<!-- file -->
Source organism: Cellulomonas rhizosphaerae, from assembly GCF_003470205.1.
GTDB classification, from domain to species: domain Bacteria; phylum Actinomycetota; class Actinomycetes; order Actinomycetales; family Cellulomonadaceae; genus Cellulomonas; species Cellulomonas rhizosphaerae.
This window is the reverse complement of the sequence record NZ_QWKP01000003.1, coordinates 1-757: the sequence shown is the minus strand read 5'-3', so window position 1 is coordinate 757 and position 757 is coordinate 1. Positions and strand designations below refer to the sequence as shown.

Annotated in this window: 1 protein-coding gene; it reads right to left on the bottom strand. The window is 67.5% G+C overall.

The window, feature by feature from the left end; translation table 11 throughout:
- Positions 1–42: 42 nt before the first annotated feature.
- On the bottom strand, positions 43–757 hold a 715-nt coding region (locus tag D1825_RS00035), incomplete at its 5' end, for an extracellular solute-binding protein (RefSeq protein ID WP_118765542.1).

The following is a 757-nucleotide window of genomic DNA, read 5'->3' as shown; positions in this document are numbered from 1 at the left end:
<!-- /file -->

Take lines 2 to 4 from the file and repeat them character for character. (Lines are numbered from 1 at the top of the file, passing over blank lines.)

GTDB classification, from domain to species: domain Bacteria; phylum Actinomycetota; class Actinomycetes; order Actinomycetales; family Cellulomonadaceae; genus Cellulomonas; species Cellulomonas rhizosphaerae.
This window is the reverse complement of the sequence record NZ_QWKP01000003.1, coordinates 1-757: the sequence shown is the minus strand read 5'-3', so window position 1 is coordinate 757 and position 757 is coordinate 1. Positions and strand designations below refer to the sequence as shown.

Annotated in this window: 1 protein-coding gene; it reads right to left on the bottom strand. The window is 67.5% G+C overall.